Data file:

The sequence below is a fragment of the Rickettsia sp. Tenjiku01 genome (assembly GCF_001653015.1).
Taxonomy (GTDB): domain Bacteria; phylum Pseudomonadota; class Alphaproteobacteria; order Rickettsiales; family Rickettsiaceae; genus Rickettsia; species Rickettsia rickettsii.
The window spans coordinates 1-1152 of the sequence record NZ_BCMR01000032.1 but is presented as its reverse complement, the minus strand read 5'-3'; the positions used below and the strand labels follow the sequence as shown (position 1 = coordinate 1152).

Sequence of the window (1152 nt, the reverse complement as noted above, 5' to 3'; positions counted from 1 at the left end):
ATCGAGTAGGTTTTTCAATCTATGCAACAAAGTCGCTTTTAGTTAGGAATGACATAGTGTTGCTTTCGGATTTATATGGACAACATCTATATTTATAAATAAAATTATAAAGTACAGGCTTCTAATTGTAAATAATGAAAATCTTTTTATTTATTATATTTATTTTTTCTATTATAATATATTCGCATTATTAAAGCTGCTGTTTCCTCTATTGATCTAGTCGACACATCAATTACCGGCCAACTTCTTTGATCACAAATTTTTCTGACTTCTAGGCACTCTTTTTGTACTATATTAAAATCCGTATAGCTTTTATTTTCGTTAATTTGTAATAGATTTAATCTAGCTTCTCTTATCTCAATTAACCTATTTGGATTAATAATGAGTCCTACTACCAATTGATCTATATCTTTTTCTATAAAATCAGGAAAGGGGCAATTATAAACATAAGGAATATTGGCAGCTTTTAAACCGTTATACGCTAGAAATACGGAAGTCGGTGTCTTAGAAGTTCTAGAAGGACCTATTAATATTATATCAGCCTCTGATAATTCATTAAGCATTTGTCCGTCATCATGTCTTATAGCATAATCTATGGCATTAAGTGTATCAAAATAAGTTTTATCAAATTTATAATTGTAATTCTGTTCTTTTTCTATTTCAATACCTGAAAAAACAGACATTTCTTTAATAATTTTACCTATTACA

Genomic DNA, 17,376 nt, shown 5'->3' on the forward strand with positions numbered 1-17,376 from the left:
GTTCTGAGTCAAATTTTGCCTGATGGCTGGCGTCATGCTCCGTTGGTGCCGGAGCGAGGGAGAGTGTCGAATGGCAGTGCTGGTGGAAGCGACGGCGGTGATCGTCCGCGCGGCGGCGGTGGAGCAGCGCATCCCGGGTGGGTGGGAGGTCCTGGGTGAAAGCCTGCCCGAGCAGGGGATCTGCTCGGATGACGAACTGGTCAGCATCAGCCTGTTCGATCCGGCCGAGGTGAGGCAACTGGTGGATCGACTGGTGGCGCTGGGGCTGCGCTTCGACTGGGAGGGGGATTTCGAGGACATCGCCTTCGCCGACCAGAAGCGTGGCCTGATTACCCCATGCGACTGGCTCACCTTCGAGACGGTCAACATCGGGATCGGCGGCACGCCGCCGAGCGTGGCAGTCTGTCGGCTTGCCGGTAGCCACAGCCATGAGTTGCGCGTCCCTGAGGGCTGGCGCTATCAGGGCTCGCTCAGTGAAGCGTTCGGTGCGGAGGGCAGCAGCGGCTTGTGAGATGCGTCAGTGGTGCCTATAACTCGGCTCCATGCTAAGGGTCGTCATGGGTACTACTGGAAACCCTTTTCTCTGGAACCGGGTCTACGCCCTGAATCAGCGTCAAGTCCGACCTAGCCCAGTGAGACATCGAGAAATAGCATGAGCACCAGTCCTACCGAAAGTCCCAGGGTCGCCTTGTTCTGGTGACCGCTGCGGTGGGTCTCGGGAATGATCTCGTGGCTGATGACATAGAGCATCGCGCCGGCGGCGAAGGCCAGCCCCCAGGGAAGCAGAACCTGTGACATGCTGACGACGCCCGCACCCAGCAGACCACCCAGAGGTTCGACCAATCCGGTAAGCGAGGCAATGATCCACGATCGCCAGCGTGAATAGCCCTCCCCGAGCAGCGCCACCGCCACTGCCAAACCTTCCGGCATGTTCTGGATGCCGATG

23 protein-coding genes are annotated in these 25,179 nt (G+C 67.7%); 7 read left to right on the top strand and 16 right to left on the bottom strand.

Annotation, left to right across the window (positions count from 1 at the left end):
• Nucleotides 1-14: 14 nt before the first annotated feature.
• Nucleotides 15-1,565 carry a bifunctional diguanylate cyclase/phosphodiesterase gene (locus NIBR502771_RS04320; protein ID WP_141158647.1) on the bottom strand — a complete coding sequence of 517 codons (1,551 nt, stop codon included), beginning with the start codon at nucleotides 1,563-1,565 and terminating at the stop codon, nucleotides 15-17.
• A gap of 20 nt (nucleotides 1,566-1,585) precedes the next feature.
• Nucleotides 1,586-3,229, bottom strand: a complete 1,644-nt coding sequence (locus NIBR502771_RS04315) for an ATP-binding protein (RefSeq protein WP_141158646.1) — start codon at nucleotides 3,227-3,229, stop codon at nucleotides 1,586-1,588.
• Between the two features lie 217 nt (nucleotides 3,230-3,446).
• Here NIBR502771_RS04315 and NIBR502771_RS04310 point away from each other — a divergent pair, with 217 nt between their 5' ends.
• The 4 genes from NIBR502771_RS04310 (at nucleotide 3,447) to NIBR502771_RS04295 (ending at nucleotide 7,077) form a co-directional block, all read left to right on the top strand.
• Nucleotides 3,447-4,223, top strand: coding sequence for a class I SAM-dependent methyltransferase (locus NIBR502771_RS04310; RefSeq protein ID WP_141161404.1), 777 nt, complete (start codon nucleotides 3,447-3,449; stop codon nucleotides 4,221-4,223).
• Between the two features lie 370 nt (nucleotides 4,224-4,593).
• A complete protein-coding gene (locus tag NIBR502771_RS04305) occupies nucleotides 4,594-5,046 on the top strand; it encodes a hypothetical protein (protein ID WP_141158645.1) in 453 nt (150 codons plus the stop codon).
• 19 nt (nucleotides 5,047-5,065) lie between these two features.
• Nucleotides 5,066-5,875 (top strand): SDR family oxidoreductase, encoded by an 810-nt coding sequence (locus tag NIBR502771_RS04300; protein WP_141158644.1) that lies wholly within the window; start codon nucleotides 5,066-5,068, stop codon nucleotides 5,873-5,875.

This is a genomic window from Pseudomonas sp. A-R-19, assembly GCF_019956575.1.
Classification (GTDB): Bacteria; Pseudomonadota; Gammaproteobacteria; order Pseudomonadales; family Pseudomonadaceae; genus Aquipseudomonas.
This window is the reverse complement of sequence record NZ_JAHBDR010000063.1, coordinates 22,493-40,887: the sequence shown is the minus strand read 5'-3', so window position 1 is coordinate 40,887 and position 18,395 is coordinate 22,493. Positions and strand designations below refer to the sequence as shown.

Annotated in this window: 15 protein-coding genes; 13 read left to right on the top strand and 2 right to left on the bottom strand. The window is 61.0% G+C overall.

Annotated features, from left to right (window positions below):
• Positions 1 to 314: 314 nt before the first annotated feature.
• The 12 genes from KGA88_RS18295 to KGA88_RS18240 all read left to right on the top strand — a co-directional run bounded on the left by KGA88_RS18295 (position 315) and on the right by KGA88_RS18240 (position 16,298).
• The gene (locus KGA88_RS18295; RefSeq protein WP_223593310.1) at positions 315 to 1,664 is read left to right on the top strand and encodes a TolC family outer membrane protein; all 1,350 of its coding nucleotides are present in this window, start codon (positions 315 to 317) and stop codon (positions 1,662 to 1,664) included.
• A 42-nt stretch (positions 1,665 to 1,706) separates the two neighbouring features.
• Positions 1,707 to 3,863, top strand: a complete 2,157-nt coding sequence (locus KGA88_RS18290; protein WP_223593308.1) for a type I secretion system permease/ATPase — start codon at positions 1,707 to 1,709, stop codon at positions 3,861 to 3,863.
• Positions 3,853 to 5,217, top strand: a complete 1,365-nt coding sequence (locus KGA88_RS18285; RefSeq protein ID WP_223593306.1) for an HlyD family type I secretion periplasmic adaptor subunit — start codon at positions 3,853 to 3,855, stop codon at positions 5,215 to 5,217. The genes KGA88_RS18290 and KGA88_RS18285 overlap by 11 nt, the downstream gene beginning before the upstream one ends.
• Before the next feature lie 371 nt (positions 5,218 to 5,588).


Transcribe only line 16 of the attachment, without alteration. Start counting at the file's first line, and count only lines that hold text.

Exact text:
• The 4 genes from NIBR502771_RS04310 (at nucleotide 3,447) to NIBR502771_RS04295 (ending at nucleotide 7,077) form a co-directional block, all read left to right on the top strand.